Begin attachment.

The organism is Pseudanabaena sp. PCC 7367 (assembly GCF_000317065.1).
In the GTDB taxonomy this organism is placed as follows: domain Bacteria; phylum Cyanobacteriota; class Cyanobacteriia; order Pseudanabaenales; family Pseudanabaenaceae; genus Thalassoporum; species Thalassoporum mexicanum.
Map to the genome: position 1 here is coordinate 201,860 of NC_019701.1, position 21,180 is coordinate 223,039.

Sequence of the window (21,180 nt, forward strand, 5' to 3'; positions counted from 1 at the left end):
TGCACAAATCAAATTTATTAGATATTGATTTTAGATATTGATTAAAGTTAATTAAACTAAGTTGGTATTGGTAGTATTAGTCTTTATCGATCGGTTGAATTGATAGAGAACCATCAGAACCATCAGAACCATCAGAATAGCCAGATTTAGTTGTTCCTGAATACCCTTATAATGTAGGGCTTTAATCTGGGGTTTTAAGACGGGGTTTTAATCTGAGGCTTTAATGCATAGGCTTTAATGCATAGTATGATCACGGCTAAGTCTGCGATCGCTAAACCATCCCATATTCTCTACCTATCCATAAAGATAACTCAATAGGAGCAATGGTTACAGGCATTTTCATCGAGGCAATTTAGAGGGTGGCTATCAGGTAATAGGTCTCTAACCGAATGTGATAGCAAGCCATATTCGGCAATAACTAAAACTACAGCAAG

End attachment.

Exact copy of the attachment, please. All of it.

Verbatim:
The organism is Pseudanabaena sp. PCC 7367 (assembly GCF_000317065.1).
In the GTDB taxonomy this organism is placed as follows: domain Bacteria; phylum Cyanobacteriota; class Cyanobacteriia; order Pseudanabaenales; family Pseudanabaenaceae; genus Thalassoporum; species Thalassoporum mexicanum.
Map to the genome: position 1 here is coordinate 201,860 of NC_019701.1, position 21,180 is coordinate 223,039.

Sequence of the window (21,180 nt, forward strand, 5' to 3'; positions counted from 1 at the left end):
TGCACAAATCAAATTTATTAGATATTGATTTTAGATATTGATTAAAGTTAATTAAACTAAGTTGGTATTGGTAGTATTAGTCTTTATCGATCGGTTGAATTGATAGAGAACCATCAGAACCATCAGAACCATCAGAATAGCCAGATTTAGTTGTTCCTGAATACCCTTATAATGTAGGGCTTTAATCTGGGGTTTTAAGACGGGGTTTTAATCTGAGGCTTTAATGCATAGGCTTTAATGCATAGTATGATCACGGCTAAGTCTGCGATCGCTAAACCATCCCATATTCTCTACCTATCCATAAAGATAACTCAATAGGAGCAATGGTTACAGGCATTTTCATCGAGGCAATTTAGAGGGTGGCTATCAGGTAATAGGTCTCTAACCGAATGTGATAGCAAGCCATATTCGGCAATAACTAAAACTACAGCAAG